However, there is no indication that Mr. Kranish undertook a similar exercise for Zaladonis, who was identified in April 2004 by the Globe as having been on the skimmer:
Kerry's crew spotted some people running from a sampan, a flat-bottomed boat, to a nearby shoreline, according to two men serving alongside Kerry that night, William Zaladonis and Patrick Runyon.
No explanation is offered as to why these two are known to be on the crew, although the point did not become controversial until August.
From the Globe, we see that "Michael Kranish can be reached at [email protected]".
Since the Times has re-surfaced this, and since Kerry seems to be intent on re-fighting it, I am going to exhort Mr. Kranish to take another stab at this, with an emphasis on just what he and Mr. Zaladonis discussed in 2003. My hope is that there is a plausible reason that Zaladonis was not tabbed as being on the skimmer with Kerry back then.
Some day we still hope to see Kerry's War Notes, and maybe even the application and witness statement supporting his first Purple Heart currently in the Naval Archives. Douglas Brinkley is an historian, but I think it may take other historians to address this.
And are there other places to look for clues? Well, the unit records for then-Lt. Schachte's group should have some accounts of the other skimmer ops ostensibly led by Schachte, who told Lisa Myers and Bob Novak that, as the originator of the idea, he went on each mission. Can records confirm or disprove that? My impression is that some folks out there are deeply conversant with the Naval Archives, so any assistance would be appreciated.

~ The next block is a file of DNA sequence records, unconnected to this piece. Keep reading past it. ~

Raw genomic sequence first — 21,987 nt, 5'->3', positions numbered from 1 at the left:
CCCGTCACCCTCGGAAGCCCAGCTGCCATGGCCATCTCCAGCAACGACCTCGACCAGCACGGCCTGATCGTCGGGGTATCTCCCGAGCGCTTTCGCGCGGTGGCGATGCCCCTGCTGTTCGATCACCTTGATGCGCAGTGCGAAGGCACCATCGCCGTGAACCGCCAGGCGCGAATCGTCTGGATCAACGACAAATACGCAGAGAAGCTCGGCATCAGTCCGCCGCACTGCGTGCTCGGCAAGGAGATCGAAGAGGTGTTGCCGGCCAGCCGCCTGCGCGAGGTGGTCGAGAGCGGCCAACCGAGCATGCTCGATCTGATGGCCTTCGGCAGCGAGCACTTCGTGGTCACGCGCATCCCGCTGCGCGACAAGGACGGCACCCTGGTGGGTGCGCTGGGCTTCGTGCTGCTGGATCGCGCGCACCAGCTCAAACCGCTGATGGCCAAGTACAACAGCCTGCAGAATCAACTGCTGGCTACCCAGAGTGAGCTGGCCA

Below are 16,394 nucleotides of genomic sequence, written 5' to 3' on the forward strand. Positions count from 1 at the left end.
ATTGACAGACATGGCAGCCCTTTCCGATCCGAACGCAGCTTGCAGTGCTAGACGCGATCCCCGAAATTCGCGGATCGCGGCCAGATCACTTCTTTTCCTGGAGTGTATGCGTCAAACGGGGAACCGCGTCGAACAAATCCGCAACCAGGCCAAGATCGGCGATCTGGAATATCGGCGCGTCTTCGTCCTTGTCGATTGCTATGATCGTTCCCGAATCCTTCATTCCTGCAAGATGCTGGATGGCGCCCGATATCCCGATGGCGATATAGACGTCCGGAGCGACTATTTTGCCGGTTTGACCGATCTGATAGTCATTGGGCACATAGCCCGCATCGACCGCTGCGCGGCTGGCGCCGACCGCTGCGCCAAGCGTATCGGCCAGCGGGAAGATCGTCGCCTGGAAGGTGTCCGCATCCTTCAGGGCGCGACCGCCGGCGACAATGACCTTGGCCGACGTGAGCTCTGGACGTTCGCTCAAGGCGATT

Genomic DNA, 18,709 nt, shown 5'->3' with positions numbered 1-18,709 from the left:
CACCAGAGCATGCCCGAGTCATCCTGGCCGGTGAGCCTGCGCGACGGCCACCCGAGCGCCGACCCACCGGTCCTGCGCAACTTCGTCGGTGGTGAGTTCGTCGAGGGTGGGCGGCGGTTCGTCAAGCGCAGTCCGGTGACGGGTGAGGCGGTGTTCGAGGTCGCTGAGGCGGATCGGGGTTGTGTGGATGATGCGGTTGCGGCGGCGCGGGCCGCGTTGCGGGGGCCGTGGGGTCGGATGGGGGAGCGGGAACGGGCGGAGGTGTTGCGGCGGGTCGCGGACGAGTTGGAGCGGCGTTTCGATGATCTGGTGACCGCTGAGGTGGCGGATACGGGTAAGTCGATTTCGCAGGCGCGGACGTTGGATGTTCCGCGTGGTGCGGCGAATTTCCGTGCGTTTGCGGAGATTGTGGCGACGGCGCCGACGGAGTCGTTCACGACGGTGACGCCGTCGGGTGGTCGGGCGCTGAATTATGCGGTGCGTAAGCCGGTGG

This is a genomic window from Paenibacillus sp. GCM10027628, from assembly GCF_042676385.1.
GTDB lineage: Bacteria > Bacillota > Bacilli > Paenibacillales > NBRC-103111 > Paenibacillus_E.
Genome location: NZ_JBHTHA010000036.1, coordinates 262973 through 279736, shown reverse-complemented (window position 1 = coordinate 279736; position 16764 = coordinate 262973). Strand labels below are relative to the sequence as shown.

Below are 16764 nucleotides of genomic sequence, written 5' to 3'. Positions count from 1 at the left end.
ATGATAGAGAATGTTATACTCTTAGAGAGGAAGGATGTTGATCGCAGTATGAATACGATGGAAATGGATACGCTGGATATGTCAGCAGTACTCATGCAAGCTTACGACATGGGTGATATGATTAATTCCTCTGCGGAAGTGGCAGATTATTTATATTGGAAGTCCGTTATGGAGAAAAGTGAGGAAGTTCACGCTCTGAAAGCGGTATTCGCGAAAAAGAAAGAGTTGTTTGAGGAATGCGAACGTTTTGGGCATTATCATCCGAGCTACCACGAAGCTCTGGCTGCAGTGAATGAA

And a long-shot would be to check histories of the Vietnam Veterans Against the War - Zaladonis said he did not join, so disproving that would fracture his credibility.
I have early "Zaladonis" citations below - Lexis has been inexplicably balky for me, but this seems to be every reference relevant to "Zaladonis" linked with Kerry from Jan 1990 to April 1, 2004. I still need to check alternate spellings - the Wash Times used "Zaldonis" in one story.
ERRATA: For reasons I can't explain, Brinkley thanks Zaladonis, among others, for his contribution to the chapter titled "The Medals". However, that chapter covers the action on PCF-94, where Kerry won his second and third Purple Hearts and his Silver and Bronze Stars; since he was on PCF-44 with Kerry, one wonders why Zaladonis is here. Maybe it is a subconscious cry for help from Brinkley, who knew Zaladonis witnessed a medal but couldn't put his finger on which one. Or maybe Zaladonis was on another boat involved with one of Kerry's medals.